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New USDA snack food standards could increase produce sales

The produce industry is hoping a new U.S. Department of Agriculture regulation announced Feb. 1 that puts limits on snack foods sold to children during the school day will not only promote healthy eating but drive up produce sales.

Under the Healthy, Hunger-Free Kids Act of 2010, USDA must establish nutrition standards for all foods sold in schools, besides the federally supported school meal programs. The Smart Snacks in School proposed rule unveiled Feb. 1 requires all foods sold in schools meet the following criteria:

"Be either a fruit, a vegetable, a dairy product, a protein food, a 'whole-grain rich' grain product (50 percent or more whole grains by weight or have whole grains as the first ingredient), or a combination food that contains at least a quarter cup of fruit or vegetable; or contain 10 percent of the daily value of a nutrient cited as a public health concern in the 2010 Dietary Guidelines for Americans (calcium, potassium, vitamin D, or fiber)."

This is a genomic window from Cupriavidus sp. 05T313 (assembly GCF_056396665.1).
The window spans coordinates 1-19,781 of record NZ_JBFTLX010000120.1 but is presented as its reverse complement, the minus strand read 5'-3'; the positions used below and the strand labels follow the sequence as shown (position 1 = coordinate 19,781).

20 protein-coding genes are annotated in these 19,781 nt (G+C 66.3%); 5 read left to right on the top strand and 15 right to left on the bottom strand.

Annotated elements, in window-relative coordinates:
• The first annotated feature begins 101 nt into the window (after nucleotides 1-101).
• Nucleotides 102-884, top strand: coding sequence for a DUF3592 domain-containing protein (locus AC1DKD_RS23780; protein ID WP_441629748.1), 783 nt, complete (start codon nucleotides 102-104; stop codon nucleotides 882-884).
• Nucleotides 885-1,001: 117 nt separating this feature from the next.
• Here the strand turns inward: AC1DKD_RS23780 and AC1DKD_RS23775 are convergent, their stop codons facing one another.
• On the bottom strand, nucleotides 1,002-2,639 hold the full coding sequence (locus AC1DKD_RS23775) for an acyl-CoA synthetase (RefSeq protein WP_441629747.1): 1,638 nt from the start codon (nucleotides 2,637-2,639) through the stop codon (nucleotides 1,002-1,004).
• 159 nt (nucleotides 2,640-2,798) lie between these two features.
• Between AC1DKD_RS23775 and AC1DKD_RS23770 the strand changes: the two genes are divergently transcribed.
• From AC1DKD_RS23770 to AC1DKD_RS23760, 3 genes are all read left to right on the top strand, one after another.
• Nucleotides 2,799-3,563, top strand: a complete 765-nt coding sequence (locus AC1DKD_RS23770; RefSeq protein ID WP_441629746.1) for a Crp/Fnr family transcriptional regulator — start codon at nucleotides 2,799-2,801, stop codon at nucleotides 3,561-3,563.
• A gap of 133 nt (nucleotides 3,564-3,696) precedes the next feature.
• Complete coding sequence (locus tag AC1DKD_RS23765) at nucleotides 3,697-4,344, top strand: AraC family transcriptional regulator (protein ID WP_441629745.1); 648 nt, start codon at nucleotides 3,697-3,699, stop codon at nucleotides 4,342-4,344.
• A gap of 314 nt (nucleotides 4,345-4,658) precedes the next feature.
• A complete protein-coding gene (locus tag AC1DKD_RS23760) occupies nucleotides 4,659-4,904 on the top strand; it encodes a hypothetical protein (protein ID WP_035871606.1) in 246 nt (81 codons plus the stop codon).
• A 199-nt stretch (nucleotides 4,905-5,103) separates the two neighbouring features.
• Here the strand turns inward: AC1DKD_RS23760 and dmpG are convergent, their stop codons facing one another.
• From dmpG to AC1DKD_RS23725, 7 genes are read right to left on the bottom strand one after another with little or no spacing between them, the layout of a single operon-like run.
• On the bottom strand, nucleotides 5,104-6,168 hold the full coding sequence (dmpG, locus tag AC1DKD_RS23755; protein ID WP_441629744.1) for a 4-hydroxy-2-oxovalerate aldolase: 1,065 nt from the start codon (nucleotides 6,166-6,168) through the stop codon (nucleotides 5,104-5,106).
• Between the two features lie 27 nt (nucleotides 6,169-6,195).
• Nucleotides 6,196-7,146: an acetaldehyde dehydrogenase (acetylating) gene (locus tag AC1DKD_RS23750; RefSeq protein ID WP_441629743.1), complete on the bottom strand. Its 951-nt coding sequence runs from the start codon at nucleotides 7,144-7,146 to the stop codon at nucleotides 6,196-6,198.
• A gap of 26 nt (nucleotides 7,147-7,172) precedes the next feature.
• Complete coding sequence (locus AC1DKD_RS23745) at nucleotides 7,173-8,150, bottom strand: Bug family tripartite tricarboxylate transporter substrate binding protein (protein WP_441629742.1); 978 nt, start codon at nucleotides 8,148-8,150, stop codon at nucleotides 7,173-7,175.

The 160-page proposal sets limits for total fat, saturated fat, sodium, total sugar levels and calories in foods sold à la carte in school stores, snack bars or vending machines. Fruits and vegetables packed in juice or extra-light syrup and certain yogurts are exempt from the sugar limits in the proposal. It also sets new standards for beverages sold on campuses.

"Providing healthy options throughout school cafeterias, vending machines, and snack bars will complement the gains made with the new, healthy standards for school breakfast and lunch so the healthy choice is the easy choice for our kids," Agriculture Secretary Tom Vilsack said in a statement Feb. 1.

The United Fresh Produce Association quickly applauded USDA for establishing nutrition standards for "competitive" foods and beverages sold in schools.

"Increasing the availability of fresh fruits and vegetables as snacks in schools will go a long way towards creating a healthy school food environment and improving nutrition for millions of school children," said Lorelei DiSogra, United's vice president of nutrition and health. "In addition, this will drive opportunities for increased produce sales to schools."